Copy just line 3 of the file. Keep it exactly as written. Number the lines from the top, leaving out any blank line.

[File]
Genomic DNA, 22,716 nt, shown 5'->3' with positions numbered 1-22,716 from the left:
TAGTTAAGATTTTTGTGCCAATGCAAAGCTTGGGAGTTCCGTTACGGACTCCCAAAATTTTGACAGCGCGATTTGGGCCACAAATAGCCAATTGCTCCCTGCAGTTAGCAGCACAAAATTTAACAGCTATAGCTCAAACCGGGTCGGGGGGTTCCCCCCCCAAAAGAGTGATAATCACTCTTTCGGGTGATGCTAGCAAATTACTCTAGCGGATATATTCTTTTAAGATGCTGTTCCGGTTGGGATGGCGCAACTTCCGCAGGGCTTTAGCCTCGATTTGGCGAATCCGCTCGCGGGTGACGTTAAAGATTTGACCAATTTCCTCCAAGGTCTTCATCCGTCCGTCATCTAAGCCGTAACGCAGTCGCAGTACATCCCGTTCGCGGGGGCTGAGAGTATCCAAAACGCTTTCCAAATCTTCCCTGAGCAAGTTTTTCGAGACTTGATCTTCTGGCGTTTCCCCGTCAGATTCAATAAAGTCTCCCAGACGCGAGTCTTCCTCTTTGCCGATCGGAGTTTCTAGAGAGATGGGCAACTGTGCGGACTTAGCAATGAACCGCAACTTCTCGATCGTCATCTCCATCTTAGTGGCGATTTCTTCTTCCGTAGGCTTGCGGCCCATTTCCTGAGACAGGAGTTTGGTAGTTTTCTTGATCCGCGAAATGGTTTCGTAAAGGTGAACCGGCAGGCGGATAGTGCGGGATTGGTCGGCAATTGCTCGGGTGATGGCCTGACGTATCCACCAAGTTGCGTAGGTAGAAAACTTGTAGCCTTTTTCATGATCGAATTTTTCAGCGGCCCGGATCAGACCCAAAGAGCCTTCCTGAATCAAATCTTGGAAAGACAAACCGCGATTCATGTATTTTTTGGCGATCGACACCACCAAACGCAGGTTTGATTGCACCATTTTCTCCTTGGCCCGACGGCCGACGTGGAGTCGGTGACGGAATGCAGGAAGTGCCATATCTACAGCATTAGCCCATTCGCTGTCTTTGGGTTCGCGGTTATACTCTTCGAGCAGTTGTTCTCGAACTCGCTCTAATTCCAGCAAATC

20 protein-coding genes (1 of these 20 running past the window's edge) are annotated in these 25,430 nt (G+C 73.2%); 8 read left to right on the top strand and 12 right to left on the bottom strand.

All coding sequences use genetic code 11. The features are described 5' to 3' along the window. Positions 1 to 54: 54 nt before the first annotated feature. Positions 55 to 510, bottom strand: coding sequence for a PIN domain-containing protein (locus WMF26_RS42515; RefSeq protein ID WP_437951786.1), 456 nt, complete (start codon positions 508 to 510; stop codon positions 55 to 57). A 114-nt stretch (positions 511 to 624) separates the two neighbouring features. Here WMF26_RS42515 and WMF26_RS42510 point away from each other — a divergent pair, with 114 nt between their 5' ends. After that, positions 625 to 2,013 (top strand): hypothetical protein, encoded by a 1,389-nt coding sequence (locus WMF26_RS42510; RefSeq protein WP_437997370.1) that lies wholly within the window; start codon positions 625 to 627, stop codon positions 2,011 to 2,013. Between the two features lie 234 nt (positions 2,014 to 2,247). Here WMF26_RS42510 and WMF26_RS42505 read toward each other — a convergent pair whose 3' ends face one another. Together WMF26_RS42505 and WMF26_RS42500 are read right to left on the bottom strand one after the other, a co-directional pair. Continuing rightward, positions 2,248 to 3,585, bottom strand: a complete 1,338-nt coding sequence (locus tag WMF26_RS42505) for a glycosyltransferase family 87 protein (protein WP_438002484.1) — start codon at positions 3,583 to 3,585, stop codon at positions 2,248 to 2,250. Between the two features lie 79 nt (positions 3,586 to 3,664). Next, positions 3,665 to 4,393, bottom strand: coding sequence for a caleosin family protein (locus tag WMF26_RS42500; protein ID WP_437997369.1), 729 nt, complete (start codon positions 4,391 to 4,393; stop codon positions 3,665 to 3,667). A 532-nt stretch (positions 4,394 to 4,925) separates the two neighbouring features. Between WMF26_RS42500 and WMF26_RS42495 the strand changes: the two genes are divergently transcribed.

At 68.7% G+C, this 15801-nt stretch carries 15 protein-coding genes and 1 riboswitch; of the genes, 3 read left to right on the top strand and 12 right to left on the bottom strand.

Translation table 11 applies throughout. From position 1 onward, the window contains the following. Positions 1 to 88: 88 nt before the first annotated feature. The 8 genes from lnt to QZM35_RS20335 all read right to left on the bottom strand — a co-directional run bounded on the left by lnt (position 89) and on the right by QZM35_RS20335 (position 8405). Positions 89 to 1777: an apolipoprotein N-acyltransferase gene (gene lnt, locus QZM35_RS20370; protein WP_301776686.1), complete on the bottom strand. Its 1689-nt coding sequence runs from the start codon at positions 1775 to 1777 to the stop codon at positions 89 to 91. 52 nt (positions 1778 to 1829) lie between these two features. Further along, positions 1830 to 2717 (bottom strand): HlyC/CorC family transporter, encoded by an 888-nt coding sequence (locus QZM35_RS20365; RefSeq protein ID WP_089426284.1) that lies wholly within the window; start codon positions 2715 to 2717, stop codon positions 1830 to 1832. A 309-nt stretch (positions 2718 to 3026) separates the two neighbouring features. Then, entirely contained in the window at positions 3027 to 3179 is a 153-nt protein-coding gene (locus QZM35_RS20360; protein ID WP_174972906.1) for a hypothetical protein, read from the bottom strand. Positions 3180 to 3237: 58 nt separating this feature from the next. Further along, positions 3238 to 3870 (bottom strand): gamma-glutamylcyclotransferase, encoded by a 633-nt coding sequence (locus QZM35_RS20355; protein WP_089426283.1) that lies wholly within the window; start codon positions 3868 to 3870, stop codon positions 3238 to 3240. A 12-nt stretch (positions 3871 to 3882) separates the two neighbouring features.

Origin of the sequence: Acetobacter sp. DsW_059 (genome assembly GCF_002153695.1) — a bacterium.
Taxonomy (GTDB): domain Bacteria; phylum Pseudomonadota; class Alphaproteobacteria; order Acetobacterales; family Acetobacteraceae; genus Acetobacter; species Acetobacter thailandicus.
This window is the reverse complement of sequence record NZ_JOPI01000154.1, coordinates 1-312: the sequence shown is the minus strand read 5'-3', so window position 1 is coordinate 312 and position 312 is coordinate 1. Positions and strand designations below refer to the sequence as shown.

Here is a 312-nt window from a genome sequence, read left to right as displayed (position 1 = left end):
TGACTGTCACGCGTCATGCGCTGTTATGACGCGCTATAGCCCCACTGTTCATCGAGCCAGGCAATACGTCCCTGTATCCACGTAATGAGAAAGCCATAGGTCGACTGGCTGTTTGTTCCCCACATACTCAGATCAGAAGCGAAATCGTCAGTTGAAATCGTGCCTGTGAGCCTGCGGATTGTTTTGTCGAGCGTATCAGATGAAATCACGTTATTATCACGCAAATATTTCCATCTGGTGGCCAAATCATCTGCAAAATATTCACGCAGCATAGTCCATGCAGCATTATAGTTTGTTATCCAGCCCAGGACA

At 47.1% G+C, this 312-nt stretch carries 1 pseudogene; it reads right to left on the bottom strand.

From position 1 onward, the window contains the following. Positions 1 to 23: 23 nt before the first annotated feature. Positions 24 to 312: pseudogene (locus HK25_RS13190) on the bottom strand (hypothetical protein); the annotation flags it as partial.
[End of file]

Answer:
20 protein-coding genes (1 of these 20 running past the window's edge) are annotated in these 25,430 nt (G+C 73.2%); 8 read left to right on the top strand and 12 right to left on the bottom strand.